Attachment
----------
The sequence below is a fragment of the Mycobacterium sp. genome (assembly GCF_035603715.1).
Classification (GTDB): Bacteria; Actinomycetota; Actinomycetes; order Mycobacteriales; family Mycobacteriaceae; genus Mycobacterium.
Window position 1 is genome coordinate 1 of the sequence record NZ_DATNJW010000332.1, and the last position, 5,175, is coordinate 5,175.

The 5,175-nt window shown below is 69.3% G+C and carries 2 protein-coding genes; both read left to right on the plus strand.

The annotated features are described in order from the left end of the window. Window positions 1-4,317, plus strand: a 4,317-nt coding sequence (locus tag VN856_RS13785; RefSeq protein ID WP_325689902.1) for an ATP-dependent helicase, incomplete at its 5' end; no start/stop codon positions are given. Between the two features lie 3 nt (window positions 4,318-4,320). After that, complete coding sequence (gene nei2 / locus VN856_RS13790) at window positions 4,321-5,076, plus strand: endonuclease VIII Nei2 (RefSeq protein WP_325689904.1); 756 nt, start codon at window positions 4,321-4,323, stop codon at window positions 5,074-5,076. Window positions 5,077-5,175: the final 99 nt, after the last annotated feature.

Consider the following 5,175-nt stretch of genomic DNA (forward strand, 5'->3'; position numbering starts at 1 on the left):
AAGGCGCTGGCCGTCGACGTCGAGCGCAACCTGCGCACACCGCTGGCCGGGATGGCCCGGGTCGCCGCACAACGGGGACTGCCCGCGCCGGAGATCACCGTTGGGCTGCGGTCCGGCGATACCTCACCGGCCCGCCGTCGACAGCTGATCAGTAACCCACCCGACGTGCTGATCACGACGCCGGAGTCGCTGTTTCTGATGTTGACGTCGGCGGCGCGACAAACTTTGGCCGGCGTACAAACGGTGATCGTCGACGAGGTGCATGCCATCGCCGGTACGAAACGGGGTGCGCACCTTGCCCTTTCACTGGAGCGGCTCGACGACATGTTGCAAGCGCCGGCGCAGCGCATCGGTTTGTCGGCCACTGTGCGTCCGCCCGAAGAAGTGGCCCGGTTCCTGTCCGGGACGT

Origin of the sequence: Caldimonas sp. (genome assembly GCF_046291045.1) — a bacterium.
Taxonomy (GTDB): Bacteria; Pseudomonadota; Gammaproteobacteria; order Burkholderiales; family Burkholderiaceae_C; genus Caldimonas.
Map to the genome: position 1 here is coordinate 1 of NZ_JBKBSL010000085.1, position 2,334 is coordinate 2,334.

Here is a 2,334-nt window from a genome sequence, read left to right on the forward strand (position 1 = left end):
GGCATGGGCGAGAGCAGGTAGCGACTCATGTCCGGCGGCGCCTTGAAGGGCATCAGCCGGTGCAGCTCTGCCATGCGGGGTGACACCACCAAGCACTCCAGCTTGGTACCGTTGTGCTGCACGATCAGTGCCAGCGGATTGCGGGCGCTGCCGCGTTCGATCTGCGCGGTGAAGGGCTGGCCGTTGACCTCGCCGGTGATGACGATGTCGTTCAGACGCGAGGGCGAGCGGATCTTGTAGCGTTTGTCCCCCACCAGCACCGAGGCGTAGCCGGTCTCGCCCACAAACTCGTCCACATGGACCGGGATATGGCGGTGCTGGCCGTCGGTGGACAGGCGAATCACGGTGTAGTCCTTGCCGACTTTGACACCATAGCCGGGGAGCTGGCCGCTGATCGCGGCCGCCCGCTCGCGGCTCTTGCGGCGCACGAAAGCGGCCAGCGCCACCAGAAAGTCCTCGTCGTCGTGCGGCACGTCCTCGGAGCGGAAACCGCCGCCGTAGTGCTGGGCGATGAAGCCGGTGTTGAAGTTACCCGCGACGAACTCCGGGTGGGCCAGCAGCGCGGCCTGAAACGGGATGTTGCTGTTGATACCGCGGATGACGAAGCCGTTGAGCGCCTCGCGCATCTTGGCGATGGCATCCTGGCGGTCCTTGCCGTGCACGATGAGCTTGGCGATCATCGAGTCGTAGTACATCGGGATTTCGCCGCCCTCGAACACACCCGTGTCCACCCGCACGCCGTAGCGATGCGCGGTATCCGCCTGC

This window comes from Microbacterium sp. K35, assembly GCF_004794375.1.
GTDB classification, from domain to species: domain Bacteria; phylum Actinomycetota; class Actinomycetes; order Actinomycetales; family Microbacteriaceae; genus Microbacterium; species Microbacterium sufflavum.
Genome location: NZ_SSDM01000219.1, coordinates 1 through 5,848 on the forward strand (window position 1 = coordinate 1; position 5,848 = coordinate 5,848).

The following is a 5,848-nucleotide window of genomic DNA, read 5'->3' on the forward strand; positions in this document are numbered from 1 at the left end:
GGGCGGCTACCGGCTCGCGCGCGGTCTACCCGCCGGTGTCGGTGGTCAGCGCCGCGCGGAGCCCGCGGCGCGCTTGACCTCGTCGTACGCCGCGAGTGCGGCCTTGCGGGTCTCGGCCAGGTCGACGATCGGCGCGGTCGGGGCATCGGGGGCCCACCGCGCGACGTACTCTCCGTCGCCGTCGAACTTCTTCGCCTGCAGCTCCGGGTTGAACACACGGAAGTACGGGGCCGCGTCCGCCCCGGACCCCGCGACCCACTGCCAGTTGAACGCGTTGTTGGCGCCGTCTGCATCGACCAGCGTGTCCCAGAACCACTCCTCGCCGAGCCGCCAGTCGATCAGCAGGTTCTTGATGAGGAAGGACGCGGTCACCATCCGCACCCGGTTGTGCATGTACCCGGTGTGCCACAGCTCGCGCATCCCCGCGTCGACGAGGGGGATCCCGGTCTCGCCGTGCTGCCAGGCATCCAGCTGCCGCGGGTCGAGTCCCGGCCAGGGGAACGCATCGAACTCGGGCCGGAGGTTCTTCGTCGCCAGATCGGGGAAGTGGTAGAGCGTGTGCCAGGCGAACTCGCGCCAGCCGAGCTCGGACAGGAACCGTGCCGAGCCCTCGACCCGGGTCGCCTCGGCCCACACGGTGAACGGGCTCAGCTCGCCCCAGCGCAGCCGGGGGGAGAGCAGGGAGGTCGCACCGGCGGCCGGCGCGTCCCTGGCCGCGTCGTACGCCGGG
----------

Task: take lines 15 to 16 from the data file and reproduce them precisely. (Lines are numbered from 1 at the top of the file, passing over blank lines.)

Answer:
Genome location: NZ_SSDM01000219.1, coordinates 1 through 5,848 on the forward strand (window position 1 = coordinate 1; position 5,848 = coordinate 5,848).

The following is a 5,848-nucleotide window of genomic DNA, read 5'->3' on the forward strand; positions in this document are numbered from 1 at the left end: